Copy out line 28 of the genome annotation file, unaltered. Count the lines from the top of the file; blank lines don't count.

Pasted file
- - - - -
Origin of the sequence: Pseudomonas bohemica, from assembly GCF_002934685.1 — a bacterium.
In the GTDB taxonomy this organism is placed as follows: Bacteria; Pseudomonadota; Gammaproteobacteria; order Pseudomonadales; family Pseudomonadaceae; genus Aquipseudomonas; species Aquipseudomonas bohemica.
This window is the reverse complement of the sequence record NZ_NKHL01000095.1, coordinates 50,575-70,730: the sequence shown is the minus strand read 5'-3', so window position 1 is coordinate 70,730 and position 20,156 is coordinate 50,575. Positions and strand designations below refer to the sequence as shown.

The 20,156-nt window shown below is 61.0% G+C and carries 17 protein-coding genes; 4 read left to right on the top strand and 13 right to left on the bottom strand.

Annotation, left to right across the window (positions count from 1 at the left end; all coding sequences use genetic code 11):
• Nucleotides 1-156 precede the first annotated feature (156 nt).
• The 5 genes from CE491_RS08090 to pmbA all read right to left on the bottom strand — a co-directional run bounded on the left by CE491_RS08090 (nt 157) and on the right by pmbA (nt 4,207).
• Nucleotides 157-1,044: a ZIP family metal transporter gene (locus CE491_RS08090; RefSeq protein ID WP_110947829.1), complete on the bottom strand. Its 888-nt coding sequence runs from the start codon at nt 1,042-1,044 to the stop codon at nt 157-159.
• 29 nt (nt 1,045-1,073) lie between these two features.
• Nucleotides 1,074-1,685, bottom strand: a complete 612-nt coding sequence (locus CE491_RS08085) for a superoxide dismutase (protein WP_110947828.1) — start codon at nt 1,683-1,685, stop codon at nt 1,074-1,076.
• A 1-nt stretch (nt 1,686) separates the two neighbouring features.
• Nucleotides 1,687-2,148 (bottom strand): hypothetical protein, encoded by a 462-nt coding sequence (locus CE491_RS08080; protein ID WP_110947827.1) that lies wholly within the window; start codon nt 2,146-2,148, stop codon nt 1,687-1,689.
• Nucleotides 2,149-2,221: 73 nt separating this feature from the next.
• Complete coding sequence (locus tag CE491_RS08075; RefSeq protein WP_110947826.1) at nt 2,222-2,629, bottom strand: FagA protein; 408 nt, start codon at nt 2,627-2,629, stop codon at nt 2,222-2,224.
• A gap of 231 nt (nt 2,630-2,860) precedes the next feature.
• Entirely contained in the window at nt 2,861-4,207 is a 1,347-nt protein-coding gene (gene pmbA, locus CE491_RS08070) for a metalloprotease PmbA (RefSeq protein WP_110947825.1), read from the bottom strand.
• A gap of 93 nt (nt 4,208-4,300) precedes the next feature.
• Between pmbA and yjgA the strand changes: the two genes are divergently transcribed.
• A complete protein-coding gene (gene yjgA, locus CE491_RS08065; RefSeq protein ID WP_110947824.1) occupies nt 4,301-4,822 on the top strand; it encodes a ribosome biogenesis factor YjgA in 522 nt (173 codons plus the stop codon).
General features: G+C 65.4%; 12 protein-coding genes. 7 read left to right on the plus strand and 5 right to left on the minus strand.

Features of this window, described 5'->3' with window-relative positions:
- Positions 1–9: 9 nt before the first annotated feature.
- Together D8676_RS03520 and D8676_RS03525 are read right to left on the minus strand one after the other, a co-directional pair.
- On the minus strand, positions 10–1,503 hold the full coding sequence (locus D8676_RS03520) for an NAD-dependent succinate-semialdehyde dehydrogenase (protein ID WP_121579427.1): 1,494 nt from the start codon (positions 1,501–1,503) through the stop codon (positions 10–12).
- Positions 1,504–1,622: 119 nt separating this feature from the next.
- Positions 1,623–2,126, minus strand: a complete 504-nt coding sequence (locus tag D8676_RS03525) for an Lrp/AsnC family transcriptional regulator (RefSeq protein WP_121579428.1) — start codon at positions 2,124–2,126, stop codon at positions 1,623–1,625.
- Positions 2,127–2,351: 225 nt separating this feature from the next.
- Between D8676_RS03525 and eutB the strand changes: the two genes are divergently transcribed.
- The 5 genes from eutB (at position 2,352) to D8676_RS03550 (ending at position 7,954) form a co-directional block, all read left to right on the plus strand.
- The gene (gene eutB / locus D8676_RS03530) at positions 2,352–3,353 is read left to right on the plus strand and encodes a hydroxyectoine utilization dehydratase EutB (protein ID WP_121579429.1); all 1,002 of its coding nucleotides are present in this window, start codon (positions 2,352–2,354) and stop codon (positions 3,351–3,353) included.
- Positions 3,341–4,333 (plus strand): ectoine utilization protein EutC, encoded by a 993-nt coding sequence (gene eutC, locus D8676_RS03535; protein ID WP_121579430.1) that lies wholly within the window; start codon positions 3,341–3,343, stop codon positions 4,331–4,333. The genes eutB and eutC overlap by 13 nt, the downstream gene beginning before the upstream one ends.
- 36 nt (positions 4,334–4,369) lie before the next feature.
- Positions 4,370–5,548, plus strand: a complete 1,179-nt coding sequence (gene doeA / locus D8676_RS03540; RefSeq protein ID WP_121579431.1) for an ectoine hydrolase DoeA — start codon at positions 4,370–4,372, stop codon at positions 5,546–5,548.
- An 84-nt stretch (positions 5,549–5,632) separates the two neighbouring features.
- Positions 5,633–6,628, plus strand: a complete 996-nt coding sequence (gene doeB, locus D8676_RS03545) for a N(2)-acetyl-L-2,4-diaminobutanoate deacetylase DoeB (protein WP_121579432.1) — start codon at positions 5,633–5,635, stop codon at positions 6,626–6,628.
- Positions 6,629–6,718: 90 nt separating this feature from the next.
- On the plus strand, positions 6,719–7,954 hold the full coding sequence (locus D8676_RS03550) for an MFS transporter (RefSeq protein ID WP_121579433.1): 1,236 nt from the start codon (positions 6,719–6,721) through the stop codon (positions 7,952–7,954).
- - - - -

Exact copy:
- Between D8676_RS03525 and eutB the strand changes: the two genes are divergently transcribed.